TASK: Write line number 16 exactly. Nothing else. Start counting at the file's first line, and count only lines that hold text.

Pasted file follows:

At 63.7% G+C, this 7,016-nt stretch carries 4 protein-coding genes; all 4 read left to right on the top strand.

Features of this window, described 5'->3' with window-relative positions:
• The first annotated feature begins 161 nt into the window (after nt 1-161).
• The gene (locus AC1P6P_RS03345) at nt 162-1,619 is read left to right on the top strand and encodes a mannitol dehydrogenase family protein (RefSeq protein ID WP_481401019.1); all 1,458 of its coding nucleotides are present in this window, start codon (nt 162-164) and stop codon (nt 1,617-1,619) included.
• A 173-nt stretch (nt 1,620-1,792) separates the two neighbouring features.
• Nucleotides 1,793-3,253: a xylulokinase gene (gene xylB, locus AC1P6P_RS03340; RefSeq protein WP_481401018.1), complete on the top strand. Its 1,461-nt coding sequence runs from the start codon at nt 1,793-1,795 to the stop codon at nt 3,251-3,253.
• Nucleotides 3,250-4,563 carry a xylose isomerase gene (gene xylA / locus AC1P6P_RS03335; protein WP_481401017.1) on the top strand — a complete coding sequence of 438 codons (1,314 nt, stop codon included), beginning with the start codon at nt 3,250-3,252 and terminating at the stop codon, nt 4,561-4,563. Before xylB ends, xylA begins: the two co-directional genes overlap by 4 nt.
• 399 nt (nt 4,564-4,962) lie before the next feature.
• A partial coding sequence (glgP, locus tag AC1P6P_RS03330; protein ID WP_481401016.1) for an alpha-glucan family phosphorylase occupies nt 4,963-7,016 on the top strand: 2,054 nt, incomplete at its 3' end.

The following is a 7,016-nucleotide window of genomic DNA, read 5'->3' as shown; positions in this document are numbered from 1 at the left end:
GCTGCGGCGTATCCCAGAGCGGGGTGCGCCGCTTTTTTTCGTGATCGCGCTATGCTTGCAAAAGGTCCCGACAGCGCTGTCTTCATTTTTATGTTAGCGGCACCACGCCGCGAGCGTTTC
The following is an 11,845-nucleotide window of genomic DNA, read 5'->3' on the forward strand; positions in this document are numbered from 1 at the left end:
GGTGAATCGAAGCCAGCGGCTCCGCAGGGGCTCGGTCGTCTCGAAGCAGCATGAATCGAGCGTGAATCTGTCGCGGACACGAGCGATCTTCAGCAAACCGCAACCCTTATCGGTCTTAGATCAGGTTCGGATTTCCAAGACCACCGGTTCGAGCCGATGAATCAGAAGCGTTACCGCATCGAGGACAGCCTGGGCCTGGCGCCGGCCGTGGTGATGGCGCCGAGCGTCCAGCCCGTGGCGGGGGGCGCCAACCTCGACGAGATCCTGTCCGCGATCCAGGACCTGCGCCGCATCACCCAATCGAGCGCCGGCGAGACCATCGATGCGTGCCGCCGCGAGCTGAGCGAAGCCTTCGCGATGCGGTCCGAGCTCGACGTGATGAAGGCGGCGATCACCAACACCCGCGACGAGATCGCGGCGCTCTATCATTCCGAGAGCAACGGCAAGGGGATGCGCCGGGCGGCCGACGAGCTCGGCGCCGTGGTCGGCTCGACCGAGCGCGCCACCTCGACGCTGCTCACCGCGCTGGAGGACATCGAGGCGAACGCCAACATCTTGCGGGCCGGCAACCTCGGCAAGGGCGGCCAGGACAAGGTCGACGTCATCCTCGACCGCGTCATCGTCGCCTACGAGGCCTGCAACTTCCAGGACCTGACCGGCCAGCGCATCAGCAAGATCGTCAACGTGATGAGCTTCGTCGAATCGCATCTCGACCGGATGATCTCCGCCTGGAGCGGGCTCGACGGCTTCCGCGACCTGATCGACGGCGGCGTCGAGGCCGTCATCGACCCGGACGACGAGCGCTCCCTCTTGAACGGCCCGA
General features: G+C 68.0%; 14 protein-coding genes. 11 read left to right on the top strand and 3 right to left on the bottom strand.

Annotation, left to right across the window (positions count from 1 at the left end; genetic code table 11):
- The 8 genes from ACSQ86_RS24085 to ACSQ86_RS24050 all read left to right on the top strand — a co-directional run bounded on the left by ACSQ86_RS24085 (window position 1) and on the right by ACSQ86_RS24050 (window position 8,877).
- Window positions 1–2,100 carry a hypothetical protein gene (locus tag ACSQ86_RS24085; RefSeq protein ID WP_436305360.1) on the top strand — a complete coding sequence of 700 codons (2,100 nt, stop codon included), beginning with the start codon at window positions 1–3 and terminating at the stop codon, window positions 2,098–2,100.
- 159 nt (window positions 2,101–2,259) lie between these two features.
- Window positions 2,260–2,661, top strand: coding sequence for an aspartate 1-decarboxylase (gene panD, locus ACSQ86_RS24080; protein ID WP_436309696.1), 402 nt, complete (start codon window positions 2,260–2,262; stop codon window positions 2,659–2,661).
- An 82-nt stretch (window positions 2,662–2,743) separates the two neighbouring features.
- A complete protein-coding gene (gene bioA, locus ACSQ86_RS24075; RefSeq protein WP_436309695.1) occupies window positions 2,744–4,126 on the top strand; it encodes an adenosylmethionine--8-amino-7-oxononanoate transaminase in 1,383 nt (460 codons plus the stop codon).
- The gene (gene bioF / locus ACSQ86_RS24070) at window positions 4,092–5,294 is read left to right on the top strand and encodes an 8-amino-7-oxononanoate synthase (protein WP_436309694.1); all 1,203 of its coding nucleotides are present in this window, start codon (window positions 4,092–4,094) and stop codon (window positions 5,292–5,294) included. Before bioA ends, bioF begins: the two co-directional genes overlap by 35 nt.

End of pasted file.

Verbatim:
- The 8 genes from ACSQ86_RS24085 to ACSQ86_RS24050 all read left to right on the top strand — a co-directional run bounded on the left by ACSQ86_RS24085 (window position 1) and on the right by ACSQ86_RS24050 (window position 8,877).